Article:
The cast/crew features Caoimhghín Ó hEoghusa as the actor, Ristéard Ó hAodha as the director and Aindriú de Buitléir as the producer and technician.

5) Ceangal na Coiribe

A creative collaboration between two different arts organisations from different parts of Corrib.

The Drumadore Drumming School based in Headford, is coming together with the Arlene Cooke Academy of Irish Dance based in Moycullen, to create a special performance of dance and drumming.

This project will look at the story of Galway in relation to rhythm – from its traditional rhythm associated with Irish dance to tribal rhythms associated with contemporary drumming, taking inspiration from all corners the world.

It’s a story about Galway today – a place where traditional arts coexist with contemporary arts and where local arts and international arts blend well together.

This creative piece will be led by Éimhín Cradock from Drumadore and Arlene Cooke from the Arlene Cooke Academy of Irish Dance.

The drummers and dancers are young performers (ages 10 years and up).

6) Ainmniú na Cathrach

Fiachra Davoren’s script is about his story of Galway, or the true story of how Galway got its beautiful name. It is a charming, lively, beautiful city. It is a vibrant, gay, and thriving city. The name lives on in the language long after the noise is gone. But where did this name come from?

There is a story about a girl. A princess. Gaillimh, daughter of Breasail. Breasail was one of the leaders of the Fir Bolg, the people who were in Ireland before the Tuatha de Danann. Gaillimh drowned in the river and her father camped at that spot, mourning his daughter. They stayed there, keeping an eye on her spirit, and the river is named after her.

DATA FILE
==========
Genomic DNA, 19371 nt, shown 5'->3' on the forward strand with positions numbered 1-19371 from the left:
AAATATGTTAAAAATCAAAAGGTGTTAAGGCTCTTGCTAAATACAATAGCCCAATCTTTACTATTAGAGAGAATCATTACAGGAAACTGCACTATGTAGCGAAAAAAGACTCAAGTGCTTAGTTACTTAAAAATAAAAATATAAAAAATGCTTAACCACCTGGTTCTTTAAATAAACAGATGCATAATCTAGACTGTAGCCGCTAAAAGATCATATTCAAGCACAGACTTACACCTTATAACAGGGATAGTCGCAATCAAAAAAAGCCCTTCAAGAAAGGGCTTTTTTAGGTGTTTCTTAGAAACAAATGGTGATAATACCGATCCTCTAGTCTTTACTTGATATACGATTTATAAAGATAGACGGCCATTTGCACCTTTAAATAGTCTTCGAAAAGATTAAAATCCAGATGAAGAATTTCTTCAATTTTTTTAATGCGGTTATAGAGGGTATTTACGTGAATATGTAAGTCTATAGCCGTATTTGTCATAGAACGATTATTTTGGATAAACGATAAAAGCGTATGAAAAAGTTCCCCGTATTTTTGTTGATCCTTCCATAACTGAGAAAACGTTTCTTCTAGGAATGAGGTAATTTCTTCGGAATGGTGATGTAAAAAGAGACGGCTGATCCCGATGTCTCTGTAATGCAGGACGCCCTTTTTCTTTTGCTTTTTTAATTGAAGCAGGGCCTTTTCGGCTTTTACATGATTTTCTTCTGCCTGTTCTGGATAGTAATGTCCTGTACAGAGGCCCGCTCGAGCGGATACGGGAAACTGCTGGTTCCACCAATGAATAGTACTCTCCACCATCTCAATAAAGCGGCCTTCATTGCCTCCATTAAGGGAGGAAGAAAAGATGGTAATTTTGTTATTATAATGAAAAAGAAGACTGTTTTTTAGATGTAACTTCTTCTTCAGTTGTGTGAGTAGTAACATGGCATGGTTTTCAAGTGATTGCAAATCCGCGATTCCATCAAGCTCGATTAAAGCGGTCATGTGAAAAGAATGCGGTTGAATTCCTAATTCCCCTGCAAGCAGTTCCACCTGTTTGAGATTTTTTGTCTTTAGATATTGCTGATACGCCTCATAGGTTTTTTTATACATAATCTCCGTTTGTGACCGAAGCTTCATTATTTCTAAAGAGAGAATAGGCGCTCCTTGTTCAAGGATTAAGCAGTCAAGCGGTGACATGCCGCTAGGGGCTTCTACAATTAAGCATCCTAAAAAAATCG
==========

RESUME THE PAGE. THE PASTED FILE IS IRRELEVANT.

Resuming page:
“But what happened to her?”

It’s a sad story, about forbidden love, one about a man who goes mad with power, a story about a man and a young woman who suffer misfortune. Gaillimh meets Feen, a young man from an island in Loch Corrib, and they fall in love as soon as they lay eyes on each other. But there is a betrayal and a feud between the two families, and the king vows that he will kill Feen if this relationship continues. Feen lives on, with tragic consequences for everyone. Gaillimh puts a curse on her father and the place, and she throws herself into the river, where she still is, inviting people to follow her.

Click here for more information.


Scéal na Gaillimhe is funded by the Galway Culture Company, which is supported by the Government of Ireland under the National Development Plan through the Department of Tourism, Culture, Arts, Gaeltacht, Sport and Media.

About Fíbín

Fíbín was founded in Connemara in 2003. In this 20th anniversary year, Fíbín continues to produce critically-acclaimed productions in Irish with a particular focus on theatre for young people. In 2021, Fíbín became the company in residence at An Taibhdhearc, the National Irish Language Theatre. To date, Fíbín have produced over 75 productions in Irish touring working to audiences nationally and internationally.

About An Taibhdhearc

An Taibhdhearc is the National Irish language theatre of Ireland and can be found on Middle Street, right in the heart of Galway city. The beautiful 148-seater auditorium was founded in 1928. As well as busy receiving house for touring theatre productions, it also hosts a packed music programme. Fíbín sa Taibhdhearc produce new work in Irish for audiences from Galway, the Connemara Gaeltacht and beyond.